From our summer intern, Isabela:
This week, avocados at my local market are being sold for $1.59 each, but do we know the real cost to our community? Environmental, economic and health care costs are just some factors of this equation.
According to Peter Ladner´s 2011 book published by New Society Publishers Limited, our food system is currently under several risks, such as:
Our dependence on very few big suppliers
Increasing vulnerability of plant species, possibly leading to a threatened food supply
Exhaustive, unsustainable use of resources like soil and water (i.e. the Ogallala Aquifer on the Great Plains on the United Sates is the source of irrigation to 20% of America´s farmland and it´s being overdrawn by 3.1 trillion gallons a year).
Dependence on oil in all the stages of our food system contributes directly to CO2 emissions and climate change. These same climate changes from mass manufacturing of food have an impact on food production in the form of floods, droughts and high temperatures. Another problem is the lack of farmers willing to work full time to produce food, and without farmers, there is no food. Flaws in our current food system lead to increases in health complications, especially as we consume foods high in salt, fat, and sugar.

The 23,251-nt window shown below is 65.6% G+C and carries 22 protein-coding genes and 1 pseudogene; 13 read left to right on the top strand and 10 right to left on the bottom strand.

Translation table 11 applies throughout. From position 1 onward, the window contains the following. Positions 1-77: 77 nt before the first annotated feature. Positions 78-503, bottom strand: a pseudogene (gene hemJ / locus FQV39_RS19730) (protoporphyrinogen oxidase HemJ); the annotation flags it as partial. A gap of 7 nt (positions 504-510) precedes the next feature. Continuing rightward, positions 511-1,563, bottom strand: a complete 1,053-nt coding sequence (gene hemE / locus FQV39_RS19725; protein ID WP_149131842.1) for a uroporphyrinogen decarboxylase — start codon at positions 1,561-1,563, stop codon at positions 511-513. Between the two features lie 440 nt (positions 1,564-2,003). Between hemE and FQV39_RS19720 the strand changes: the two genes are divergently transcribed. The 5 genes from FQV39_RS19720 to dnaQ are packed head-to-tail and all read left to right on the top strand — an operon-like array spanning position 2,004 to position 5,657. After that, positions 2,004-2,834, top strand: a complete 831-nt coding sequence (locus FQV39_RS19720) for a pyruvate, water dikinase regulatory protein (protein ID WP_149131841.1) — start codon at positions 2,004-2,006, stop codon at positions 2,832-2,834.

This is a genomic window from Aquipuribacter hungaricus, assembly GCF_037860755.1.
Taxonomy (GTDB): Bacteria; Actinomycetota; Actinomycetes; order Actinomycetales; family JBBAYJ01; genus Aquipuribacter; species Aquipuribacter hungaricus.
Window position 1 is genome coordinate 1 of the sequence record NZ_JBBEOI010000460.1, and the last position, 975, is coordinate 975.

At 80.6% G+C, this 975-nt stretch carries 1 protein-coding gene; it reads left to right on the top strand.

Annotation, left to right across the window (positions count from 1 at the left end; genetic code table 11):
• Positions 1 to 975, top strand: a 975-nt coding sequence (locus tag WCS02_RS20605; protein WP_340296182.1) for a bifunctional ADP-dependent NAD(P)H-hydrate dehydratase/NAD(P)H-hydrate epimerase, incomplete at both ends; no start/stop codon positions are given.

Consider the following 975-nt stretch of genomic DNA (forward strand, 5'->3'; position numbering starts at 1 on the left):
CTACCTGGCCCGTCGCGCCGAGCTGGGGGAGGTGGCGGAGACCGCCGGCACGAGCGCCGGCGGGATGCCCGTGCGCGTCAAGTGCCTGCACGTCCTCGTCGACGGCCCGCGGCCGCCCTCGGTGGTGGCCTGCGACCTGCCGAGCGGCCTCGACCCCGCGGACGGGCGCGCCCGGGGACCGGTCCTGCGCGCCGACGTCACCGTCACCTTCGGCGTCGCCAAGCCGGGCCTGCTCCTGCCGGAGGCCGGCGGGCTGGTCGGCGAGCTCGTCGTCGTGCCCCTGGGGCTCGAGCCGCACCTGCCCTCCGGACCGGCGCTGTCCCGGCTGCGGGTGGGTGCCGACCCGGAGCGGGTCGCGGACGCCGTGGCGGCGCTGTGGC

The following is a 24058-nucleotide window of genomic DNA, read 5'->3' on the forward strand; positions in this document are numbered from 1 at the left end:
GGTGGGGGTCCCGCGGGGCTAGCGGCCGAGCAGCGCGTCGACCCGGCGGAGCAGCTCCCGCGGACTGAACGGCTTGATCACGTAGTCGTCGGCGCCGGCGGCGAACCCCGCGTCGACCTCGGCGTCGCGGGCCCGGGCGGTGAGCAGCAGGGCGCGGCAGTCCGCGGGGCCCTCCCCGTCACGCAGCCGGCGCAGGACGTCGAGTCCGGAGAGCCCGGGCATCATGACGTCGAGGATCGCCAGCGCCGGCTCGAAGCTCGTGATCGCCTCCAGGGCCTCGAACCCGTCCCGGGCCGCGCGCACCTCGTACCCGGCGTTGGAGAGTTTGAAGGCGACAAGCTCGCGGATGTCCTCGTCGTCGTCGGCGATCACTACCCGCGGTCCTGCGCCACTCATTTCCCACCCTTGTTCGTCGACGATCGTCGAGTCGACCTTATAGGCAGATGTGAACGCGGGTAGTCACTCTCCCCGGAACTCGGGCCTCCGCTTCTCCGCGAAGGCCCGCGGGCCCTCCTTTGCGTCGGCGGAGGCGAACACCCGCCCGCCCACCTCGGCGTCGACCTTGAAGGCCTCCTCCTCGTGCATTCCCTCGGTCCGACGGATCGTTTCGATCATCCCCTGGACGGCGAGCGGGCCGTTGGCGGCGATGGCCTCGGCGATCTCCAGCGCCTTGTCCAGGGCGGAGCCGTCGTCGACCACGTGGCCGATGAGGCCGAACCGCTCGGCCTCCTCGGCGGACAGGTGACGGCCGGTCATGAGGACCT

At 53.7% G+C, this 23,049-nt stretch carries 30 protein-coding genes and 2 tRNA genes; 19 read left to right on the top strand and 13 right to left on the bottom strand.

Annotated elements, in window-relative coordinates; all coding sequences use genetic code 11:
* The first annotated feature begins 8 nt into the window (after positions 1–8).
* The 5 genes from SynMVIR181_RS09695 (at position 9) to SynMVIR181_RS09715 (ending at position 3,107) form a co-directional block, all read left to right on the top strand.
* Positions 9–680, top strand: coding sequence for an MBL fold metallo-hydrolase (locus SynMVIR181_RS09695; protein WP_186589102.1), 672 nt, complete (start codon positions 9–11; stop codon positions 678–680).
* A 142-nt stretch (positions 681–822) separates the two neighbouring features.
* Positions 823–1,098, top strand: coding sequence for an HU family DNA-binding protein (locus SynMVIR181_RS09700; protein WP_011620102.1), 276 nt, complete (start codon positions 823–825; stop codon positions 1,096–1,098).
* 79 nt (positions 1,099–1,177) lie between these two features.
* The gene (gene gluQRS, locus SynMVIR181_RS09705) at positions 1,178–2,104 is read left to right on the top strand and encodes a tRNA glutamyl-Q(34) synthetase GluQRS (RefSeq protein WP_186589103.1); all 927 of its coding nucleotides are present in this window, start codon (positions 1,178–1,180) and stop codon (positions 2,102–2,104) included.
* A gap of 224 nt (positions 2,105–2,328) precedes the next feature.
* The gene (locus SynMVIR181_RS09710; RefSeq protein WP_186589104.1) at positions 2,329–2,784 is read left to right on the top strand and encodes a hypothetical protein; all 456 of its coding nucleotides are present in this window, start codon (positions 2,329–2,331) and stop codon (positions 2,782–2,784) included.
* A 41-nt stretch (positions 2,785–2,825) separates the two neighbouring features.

To change that situation, Ladner suggests collaboration between the government and community to develop programs to improve nutrition and to change the current food system. An important first step is the focus on our own actions. As we change, so will our institutions, food corporations and public policies. It is possible to work toward more local, fresh and sustainable food.
As example actions already being taken in some cities around the world, Lander points out the importance of:
Preserving rural land for agriculture and transform urban areas in lands for growing food
Invest in technologies like hydroponic, greenhouse, earthboxes, aquaponics, and vertical growing to increase productivity in a sustainable way
Invest in farmers markets and community supported agriculture (CSA) to stimulate and facilitate local products consumption
Decrease rates of obesity and chronicle diseases through improvement of school lunch infrastructure and programs like Farm to school in schools and universities
Work towards the end of food deserts
Supporting community gardening, community kitchens and composting programs
You can get a copy of The Urban Food Revolution: Changing the Way We Feed Cities online. Read more about Pete Ladner on his blog.